Electrifying Trucks: The Lifeblood of Commerce

1/17/18 - Hugo Romero


By Hannon Rasool

Attention Trucking Companies: Don’t miss this interesting article about how electric trucks have evolved and are now viable economically and could even save you money while reducing carbon emissions.

Trucks are the lifeblood of commerce. Perhaps nowhere is that more true than in the San Diego region, where the economy thrives on the movement of goods between the United States and Mexico. While the truck traffic is vital to our region’s economy, it’s also a major source of air pollution and greenhouse gas emissions. The good news is that with today’s advanced battery technology, businesses can both save money in operating costs and reduce local vehicle emissions by switching to electric trucks.

In recent years, electric vehicle (“EV”) technology – particularly battery technology – has come down significantly in cost, while also improving in performance. As a result, the passenger EV market has blossomed, and the medium and heavy-duty EV market is emerging. Tesla’s recent unveiling of its Class 8 semi-truck has generated lots of excitement around medium-duty and heavy-duty EVs. The Tesla semi is expected to hit roads in 2019. Observers expected the vehicle to have a range of 200 miles. However, it beat the expectations of some analysts. According to Tesla’s website, the larger battery model will be able to travel 500 miles between charges. The base model (300-mile range) is expected to come in at $150k, also beating expectations by analysts. The most exciting part is that the total cost of ownership is projected to be better than incumbent vehicles due to much lower maintenance and fuel costs. Major players are already lining up to receive the vehicle. Reservations and deposits have been made by United Parcel Service (“UPS”) (125 trucks), PepsiCo (100 trucks), Sysco (50 trucks), Anheuser-Busch (40 trucks) and others. Tesla is not alone in targeting this market. They face competition from Daimler Fuso, Navistar International, Volkswagen, Cummins, BYD, and others.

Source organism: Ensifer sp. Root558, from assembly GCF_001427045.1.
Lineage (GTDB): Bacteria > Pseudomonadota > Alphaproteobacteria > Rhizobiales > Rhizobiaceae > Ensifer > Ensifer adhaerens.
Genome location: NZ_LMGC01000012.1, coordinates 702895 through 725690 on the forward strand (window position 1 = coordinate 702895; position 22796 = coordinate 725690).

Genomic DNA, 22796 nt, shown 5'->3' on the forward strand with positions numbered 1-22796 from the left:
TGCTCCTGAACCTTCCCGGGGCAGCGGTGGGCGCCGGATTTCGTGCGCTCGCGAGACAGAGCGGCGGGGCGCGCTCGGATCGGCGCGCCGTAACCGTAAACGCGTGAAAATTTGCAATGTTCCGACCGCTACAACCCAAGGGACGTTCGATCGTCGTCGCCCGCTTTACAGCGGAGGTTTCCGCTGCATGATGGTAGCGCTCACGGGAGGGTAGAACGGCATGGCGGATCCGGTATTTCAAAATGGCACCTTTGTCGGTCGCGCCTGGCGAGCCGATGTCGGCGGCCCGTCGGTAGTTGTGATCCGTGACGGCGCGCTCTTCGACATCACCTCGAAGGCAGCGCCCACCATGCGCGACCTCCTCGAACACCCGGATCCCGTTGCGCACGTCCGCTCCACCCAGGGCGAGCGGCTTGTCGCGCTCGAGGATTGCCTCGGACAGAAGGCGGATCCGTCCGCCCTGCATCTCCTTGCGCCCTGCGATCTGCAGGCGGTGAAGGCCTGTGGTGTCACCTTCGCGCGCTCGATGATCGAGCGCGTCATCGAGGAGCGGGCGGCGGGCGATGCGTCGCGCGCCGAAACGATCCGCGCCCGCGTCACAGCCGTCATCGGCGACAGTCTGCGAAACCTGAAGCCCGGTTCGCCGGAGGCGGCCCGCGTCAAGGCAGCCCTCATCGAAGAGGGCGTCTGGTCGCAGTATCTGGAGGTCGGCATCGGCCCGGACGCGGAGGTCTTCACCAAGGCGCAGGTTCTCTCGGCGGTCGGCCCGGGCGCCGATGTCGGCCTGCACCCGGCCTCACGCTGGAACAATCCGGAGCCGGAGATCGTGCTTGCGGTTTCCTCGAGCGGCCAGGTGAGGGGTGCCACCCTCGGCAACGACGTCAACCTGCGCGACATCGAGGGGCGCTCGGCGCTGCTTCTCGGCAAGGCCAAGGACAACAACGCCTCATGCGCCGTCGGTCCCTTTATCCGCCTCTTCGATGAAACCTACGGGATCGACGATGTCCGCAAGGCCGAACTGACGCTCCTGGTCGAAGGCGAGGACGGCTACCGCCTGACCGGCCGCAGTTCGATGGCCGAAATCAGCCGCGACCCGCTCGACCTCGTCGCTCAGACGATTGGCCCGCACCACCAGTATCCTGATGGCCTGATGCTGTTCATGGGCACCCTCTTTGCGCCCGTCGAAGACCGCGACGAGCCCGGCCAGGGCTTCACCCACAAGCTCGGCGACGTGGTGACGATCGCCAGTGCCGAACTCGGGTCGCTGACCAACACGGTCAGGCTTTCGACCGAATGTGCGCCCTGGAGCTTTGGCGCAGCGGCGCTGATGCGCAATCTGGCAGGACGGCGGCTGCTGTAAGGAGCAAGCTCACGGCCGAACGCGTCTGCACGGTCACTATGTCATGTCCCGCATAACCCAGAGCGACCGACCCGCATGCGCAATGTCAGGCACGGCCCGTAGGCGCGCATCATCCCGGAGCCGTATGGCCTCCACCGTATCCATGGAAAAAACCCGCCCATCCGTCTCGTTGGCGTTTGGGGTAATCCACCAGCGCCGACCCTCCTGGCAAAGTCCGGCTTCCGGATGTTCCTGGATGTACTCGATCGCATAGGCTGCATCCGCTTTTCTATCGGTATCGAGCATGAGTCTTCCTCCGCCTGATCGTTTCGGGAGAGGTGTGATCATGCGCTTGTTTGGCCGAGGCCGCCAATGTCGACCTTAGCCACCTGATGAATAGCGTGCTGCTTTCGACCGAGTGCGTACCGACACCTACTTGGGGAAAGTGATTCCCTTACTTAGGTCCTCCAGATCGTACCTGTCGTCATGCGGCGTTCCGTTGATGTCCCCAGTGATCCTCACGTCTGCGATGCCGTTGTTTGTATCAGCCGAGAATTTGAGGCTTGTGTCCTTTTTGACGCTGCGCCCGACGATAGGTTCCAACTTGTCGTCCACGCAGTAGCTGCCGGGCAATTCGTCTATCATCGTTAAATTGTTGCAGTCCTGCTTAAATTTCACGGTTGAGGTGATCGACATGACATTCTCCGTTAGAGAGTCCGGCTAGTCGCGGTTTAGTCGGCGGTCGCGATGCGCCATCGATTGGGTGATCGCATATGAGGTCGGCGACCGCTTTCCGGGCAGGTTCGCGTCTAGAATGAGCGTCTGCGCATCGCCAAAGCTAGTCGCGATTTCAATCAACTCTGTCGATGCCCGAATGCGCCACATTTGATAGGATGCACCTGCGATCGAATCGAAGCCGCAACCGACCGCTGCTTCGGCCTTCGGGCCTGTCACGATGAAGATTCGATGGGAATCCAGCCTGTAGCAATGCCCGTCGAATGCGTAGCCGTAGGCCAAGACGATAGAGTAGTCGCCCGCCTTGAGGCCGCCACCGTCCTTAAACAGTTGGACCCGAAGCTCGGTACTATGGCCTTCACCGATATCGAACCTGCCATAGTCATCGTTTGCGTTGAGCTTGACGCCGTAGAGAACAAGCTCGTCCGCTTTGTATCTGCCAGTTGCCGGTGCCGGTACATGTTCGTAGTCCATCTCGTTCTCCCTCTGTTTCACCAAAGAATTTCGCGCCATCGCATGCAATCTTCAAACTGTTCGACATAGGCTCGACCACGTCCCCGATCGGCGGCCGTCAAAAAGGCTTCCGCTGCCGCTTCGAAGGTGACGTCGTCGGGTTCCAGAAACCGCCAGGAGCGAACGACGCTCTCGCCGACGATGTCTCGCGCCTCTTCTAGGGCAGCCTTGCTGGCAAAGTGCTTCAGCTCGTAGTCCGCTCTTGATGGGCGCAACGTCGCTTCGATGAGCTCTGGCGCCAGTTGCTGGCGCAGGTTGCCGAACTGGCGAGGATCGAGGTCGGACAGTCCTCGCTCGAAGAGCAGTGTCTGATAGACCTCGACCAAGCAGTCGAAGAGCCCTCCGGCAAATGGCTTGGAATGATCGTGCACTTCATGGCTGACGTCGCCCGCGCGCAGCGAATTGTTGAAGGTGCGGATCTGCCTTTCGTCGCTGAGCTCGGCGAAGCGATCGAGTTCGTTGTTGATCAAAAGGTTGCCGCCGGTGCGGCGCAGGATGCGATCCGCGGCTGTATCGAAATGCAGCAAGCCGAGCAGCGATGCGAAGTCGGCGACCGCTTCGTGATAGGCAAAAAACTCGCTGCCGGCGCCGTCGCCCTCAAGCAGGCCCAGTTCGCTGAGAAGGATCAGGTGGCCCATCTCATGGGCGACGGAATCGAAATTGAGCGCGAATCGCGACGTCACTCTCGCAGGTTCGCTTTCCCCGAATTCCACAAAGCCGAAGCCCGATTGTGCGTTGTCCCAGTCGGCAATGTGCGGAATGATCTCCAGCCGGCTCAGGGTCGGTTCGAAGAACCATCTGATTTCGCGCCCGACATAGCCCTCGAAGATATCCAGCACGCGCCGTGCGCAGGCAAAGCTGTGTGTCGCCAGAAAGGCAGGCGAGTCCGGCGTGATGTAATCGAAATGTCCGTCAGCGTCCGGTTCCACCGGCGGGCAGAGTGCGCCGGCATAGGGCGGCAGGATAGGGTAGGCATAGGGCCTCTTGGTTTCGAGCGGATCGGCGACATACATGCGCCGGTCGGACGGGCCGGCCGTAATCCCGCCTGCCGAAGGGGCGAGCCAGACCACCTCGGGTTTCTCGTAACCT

Better than expected vehicle costs and range are one part of the puzzle. Another piece of the puzzle is the growing EV charging network in California. The state’s three major electric utilities have put forth EV charging infrastructure programs that will provide charging infrastructure for reduced or no cost to the customer. Additionally, California has set aside hundreds of millions of dollars to reduce the up-front cost of medium-duty and heavy-duty electric vehicles of all weight classes. More information on programs and incentives can be found here.









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